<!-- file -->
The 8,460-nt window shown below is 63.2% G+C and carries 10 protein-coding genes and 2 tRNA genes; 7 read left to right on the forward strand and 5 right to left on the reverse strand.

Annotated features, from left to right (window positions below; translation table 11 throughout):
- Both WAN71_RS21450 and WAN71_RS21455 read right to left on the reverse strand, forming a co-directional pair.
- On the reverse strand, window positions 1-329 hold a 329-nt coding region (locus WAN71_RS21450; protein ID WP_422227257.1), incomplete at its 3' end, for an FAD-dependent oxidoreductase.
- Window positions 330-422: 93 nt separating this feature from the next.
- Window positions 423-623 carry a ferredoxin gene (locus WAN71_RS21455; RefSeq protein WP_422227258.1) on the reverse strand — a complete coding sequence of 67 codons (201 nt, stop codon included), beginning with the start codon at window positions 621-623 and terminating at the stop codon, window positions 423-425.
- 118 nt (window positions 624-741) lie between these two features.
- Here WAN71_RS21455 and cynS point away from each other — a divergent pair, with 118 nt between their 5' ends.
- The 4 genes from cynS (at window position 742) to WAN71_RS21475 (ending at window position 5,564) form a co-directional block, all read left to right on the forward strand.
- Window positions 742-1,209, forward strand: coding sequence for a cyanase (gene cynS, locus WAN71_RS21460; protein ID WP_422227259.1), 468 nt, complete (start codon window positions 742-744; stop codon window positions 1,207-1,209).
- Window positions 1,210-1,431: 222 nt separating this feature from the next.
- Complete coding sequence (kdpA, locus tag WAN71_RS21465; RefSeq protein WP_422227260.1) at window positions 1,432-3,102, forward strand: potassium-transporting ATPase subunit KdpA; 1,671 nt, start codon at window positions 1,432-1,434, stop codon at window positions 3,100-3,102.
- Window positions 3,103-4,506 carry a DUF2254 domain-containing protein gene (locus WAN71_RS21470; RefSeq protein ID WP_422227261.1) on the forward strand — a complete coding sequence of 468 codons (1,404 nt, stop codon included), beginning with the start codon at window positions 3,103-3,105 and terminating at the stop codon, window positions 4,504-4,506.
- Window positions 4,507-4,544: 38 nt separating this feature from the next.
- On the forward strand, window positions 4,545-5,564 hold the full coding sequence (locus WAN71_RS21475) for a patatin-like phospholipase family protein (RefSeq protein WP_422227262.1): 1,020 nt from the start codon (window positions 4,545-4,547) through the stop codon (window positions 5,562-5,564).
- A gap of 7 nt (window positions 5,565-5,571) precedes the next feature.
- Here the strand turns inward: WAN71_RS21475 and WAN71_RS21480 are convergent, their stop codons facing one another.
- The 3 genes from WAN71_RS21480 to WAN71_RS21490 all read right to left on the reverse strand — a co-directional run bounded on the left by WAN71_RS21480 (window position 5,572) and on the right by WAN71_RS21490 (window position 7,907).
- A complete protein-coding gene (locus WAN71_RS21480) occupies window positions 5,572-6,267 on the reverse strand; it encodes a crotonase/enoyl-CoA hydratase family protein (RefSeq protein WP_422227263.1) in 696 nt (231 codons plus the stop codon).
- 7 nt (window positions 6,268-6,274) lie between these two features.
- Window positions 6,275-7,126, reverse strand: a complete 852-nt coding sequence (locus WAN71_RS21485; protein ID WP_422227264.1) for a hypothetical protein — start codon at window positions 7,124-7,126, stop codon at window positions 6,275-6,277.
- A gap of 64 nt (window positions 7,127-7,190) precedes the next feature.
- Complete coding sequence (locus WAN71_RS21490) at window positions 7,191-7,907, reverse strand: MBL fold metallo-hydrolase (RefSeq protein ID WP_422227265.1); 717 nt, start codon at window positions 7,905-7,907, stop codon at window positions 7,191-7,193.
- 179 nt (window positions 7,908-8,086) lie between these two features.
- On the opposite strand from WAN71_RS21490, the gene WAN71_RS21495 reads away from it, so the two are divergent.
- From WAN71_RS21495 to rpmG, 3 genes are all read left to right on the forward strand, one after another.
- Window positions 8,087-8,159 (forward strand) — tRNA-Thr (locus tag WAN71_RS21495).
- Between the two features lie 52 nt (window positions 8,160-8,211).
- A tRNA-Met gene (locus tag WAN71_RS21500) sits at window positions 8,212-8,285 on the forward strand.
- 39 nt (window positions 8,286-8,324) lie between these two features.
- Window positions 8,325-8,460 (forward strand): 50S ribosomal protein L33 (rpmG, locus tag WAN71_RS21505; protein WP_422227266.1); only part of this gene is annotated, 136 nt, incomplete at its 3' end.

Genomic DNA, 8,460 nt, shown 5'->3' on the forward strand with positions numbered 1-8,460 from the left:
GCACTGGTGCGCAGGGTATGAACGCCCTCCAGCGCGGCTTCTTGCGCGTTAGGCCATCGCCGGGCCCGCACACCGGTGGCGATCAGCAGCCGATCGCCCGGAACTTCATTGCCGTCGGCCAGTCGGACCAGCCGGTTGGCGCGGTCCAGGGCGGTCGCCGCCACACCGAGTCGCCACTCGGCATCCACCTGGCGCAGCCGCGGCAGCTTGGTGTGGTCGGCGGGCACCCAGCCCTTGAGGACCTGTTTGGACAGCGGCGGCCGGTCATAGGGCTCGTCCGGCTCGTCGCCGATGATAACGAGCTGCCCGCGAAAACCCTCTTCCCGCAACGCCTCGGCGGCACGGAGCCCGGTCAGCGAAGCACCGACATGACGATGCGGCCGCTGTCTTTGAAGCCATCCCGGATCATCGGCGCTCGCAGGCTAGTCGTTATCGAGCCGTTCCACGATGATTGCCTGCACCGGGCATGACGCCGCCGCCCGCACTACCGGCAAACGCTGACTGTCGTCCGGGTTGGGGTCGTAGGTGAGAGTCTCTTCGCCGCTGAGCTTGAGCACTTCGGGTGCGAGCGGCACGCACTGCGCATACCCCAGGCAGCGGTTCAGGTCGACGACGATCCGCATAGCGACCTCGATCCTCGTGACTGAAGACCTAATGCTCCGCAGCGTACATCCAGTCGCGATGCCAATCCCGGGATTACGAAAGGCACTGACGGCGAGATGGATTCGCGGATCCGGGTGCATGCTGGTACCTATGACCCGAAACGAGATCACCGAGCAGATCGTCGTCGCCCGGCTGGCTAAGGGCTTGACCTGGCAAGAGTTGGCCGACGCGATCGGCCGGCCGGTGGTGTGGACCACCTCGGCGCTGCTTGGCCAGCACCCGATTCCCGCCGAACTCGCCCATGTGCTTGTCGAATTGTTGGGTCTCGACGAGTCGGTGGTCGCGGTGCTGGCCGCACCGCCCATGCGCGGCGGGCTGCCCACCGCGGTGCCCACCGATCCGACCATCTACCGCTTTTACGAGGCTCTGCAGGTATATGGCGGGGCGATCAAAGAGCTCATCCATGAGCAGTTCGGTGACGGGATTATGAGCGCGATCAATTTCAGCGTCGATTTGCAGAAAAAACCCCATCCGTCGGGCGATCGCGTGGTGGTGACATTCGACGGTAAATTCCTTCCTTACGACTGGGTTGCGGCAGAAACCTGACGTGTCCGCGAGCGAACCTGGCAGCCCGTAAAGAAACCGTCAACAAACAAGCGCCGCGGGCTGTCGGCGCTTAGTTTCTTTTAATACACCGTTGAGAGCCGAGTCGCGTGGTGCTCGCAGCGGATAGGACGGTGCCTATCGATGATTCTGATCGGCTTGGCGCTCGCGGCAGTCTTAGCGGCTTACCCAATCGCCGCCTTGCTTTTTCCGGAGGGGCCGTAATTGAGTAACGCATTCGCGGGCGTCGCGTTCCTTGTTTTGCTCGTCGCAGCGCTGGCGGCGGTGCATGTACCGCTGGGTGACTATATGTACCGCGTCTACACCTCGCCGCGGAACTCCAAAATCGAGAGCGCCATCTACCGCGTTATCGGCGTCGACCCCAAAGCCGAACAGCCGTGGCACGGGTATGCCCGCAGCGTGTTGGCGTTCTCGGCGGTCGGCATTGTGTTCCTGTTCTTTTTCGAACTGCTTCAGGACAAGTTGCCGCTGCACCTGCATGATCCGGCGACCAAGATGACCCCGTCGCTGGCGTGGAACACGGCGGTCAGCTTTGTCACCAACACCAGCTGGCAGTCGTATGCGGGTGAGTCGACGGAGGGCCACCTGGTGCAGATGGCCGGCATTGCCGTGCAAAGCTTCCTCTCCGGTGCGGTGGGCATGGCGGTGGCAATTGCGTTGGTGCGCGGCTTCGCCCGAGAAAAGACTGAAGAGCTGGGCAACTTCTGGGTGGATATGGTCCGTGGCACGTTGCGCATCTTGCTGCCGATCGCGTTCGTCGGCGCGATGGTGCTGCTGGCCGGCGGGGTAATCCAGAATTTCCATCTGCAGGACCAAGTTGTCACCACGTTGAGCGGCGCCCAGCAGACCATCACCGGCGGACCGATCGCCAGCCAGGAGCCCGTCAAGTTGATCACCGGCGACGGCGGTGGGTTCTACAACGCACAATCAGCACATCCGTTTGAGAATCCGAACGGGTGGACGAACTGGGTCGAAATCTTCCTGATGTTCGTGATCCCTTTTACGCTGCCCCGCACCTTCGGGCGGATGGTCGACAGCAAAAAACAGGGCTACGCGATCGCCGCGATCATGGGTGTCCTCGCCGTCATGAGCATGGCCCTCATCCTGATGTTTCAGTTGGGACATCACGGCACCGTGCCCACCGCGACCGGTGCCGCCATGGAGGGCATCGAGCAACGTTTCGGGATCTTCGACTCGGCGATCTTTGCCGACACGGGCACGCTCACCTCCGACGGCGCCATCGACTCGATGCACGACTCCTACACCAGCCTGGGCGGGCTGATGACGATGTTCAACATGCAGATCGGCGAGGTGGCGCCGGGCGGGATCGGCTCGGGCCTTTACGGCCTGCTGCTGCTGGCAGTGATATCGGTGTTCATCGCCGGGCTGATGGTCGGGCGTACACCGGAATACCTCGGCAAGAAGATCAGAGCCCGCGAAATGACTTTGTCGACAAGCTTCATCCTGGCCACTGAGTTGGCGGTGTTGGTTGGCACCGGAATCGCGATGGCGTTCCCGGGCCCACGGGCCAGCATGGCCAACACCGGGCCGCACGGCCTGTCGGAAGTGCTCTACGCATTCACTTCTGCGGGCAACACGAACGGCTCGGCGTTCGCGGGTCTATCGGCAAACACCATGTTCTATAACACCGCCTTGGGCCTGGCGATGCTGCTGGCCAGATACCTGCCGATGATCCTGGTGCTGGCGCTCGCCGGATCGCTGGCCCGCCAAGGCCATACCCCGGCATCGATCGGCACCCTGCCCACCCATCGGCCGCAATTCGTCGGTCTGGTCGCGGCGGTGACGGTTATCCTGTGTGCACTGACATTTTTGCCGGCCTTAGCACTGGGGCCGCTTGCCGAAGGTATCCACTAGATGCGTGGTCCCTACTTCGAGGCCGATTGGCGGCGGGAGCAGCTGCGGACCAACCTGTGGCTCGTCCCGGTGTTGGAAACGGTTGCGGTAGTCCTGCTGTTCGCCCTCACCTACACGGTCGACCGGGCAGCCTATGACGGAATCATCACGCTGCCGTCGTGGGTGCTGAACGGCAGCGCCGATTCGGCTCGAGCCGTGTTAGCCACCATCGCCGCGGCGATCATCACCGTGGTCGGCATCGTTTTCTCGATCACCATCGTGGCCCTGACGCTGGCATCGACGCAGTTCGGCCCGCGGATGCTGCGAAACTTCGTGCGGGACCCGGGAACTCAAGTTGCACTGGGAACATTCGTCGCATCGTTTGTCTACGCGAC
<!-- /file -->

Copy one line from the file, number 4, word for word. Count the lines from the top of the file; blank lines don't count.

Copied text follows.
- On the reverse strand, window positions 1-329 hold a 329-nt coding region (locus WAN71_RS21450; protein ID WP_422227257.1), incomplete at its 3' end, for an FAD-dependent oxidoreductase.